Books for Big Brains: Jessica Friedman’s Things That Helped

Every so often the Big Brains Boss, Bri Lee, is sent a new book that’s written by, or about, women. We’ve decided to take advantage of this by publishing short, succinct reviews that give you the lowdown on the quality content found within each book’s pages. These reviews will form part of an ongoing series: Books for Big Brains.

How could it get any better, you ask? Well, we want to send YOU the books for FREE. If you’d like to be among the first to get your hands on the latest publications, all you have to do is provide us with your opinion on the book you’re sent in the form of a 200-300 word review. Sound like a sweet deal? Get in touch with us!

This review of Jessica Friedman’s Things That Helped is brought to you by beautiful and brilliant Issue #2 contributor, Grace McCarter. Issue #2 is now SOLD OUT, but if you missed the chance to nab yourself a copy, you can read Grace’s gorgeous piece written especially for our blog in the lead-up to the launch here. Want to avoid missing out next time? Pre-order a copy of Hot Chicks with Big Brains Issue #3!

“The baby whacks my kidneys with impatience when I sit at the table at night, trying in vain to capture the spontaneity and basic firmness of those first clear lines. Why bother, the kicks seemed to say, why bother to make anything but me.”

The amount of good books in the world waiting to be read can be overwhelming, and choosing which one is next can feel like a formidable task in the face of that. Sometimes, to be honest, I decide what to read based on what I’m ready to hear.

Jessica Friedman’s feminist, autotheoretical text, Things That Helped (Scribe, 2017) is anything but a conventional recovery narrative. It was a challenge for me, but also an immeasurable relief.

This is a book you want to read in bits over a week or two – one to close at the end of each part so that the essay can roll around in the back of your mind and unfurl steadily in the heat of your thoughts like a bundled chrysanthemum tea flower.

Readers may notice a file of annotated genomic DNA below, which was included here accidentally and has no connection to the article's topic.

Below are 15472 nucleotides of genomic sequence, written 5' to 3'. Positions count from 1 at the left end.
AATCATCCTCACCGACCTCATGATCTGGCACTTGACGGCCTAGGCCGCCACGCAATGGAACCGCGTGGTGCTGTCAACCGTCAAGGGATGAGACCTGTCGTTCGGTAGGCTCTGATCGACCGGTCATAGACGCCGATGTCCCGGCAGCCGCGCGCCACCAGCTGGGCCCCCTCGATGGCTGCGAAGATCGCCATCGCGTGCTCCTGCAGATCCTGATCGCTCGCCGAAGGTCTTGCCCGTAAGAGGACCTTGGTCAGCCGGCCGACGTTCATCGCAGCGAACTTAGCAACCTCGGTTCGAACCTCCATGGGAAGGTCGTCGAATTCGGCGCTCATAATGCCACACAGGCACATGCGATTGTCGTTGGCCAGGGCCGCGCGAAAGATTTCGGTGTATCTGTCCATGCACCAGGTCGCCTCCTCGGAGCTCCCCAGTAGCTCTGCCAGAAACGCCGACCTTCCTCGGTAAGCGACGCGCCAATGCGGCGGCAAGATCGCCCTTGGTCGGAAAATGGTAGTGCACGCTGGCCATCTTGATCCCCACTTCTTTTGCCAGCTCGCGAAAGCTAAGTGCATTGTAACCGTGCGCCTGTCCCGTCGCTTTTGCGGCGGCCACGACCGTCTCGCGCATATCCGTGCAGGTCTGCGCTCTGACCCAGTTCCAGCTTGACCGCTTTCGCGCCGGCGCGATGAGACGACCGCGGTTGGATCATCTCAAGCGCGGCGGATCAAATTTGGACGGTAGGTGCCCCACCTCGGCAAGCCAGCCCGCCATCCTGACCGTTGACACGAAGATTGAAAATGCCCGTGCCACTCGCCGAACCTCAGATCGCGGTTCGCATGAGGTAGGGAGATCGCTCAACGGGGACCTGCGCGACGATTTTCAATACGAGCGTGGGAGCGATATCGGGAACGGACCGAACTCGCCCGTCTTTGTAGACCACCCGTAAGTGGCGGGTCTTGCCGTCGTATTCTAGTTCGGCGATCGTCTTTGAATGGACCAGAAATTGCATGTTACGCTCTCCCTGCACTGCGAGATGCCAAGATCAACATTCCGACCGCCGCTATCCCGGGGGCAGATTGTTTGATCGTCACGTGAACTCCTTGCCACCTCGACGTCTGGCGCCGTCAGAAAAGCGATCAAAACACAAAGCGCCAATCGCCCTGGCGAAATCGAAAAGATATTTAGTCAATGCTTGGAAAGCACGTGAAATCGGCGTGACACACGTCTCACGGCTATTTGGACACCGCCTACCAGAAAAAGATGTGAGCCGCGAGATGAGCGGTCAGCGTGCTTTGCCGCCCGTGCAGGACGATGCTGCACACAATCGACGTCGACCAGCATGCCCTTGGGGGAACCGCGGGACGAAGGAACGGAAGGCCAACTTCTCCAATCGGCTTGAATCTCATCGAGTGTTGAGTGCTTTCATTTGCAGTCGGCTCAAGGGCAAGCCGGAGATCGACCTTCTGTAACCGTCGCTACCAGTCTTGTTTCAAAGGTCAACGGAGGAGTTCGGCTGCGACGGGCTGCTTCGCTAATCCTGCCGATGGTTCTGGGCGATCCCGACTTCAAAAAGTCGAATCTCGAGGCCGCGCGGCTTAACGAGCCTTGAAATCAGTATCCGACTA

Friedman’s experiences of postpartum depression bind together what Kara Nicholson has perfectly described as ‘a series of captivating digressions’. Each essay takes a topic as its heart: intergenerational trauma, ballet, and critical theory, to name just a few. At times, it feels like Friedman is talking about everything in the book at once; she has a way of weaving the various elements of her subject matter (which, incidentally, include weaving too) so tightly and artfully together that you almost can’t see how they ever would have existed on their own.

I haven’t read a collection of essays that has affected me so since Rebecca Solnit’s Men Explain Things To Me (Haymarket Books, 2014). While I’d recommend this book to almost anyone, I’d particularly recommend it to those who, like me, jumped on the Solnit train and are looking for some more discerning and beautifully executed feminist criticism to get excited about — not that there’s any shortage. It’s incredible to read Friedman engaging with so many voices without having them, even for a minute, drown out her own.

Rating: ☆☆☆☆☆

RRP: $29.99 (available from Scribe Publications and Avid Reader among others)


Want to review a book for us as part of Books for Big Brains? Get in touch with us by emailing Emma Kate Lewis at emma@hotchickwithbigbrains.com.

Words and Image by Grace McCarter

Intro and Edits by Emma Kate Lewis

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